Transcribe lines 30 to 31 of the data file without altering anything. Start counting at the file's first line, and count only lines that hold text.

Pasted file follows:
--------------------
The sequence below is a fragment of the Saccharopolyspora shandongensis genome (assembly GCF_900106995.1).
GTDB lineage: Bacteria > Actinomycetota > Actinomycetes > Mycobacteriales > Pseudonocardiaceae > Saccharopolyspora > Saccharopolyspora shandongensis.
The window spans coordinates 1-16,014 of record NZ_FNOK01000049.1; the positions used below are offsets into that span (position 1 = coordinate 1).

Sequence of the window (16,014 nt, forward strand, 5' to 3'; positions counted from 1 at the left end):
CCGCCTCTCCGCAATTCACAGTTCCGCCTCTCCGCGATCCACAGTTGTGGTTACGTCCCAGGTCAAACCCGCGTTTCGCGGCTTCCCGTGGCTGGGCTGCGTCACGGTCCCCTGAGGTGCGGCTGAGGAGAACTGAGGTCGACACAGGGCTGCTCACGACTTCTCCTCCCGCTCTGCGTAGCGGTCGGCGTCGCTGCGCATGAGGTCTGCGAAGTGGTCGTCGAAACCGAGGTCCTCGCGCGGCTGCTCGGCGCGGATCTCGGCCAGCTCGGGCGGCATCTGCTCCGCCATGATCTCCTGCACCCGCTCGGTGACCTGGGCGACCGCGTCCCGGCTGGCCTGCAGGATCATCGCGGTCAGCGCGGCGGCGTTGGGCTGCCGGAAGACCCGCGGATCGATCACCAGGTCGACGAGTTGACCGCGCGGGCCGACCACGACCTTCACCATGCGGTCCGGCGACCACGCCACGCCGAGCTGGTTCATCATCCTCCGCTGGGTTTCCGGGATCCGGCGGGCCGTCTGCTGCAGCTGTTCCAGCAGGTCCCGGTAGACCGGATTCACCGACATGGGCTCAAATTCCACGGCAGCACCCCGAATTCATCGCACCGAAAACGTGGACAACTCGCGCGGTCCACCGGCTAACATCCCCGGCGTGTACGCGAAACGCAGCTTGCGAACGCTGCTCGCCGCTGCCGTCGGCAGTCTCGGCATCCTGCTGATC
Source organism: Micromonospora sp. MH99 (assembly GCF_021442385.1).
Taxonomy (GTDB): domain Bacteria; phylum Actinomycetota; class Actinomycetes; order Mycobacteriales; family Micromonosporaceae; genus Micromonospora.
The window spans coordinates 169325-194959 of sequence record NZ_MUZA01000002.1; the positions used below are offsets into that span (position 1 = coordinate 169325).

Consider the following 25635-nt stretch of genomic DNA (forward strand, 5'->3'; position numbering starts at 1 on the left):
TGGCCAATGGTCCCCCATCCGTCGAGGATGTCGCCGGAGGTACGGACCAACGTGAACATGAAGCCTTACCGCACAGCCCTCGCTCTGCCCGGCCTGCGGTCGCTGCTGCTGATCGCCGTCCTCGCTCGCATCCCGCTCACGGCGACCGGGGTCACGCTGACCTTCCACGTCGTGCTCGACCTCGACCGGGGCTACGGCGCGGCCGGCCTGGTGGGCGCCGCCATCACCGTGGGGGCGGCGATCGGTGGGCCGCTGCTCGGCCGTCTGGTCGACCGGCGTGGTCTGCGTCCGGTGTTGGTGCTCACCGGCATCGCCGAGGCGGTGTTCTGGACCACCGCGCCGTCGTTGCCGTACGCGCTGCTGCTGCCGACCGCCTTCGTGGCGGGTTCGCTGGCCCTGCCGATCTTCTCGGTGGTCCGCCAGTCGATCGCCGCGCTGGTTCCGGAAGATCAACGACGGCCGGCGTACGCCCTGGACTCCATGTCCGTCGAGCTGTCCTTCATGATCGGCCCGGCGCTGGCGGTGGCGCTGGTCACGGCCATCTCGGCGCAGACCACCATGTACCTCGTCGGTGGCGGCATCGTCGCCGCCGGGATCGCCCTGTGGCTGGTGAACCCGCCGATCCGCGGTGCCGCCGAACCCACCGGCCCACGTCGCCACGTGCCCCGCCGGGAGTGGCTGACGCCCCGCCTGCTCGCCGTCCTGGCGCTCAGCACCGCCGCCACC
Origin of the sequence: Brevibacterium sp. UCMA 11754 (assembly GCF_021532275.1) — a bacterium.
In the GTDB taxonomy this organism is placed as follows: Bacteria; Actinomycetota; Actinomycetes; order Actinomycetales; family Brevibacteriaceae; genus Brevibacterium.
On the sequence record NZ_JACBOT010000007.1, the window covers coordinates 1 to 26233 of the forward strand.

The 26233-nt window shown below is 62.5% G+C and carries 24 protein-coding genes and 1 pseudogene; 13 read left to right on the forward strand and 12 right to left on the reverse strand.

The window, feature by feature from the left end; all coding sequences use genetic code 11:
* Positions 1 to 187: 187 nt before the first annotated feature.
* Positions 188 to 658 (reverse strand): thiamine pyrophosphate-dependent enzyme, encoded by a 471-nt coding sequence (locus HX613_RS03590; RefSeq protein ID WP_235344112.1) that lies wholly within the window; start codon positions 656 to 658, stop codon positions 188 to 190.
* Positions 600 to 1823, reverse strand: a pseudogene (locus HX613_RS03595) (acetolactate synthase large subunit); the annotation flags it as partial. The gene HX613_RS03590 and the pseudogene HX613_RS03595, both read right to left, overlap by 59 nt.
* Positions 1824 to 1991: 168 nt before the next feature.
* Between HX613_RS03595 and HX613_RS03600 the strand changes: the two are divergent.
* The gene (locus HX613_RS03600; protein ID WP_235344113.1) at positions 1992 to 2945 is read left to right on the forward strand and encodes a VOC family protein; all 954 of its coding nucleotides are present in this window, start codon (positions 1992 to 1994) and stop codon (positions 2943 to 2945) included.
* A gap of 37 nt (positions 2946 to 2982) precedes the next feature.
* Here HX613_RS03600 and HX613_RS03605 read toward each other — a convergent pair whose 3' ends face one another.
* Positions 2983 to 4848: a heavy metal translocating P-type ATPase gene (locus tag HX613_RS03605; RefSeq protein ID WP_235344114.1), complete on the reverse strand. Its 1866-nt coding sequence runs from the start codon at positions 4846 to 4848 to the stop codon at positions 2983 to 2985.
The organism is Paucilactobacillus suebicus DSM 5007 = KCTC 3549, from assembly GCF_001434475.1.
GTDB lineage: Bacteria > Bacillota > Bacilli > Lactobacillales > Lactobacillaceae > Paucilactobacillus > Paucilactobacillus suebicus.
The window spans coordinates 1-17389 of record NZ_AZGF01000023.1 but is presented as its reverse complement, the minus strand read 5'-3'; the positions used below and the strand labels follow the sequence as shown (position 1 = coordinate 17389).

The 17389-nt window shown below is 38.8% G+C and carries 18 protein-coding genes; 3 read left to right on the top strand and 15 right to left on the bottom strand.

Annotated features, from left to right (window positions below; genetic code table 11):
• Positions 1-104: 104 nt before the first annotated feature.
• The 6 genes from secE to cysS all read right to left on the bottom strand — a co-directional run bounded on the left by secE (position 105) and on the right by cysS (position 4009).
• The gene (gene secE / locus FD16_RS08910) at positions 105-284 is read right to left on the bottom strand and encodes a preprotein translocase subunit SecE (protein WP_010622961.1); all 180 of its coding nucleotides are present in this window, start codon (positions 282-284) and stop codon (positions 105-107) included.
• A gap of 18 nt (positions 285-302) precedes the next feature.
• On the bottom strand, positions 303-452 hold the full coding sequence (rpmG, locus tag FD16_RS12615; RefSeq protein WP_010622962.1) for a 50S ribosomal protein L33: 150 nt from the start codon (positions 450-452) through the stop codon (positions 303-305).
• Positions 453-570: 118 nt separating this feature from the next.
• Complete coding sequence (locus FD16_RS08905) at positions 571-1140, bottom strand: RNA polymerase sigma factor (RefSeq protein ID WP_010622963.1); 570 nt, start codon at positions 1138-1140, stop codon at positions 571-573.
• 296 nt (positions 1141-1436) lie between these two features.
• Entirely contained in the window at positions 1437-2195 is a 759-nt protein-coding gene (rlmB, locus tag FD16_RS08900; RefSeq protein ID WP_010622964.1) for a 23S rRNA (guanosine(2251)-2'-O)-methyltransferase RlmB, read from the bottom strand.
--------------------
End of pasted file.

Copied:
• Positions 1-104: 104 nt before the first annotated feature.
• The 6 genes from secE to cysS all read right to left on the bottom strand — a co-directional run bounded on the left by secE (position 105) and on the right by cysS (position 4009).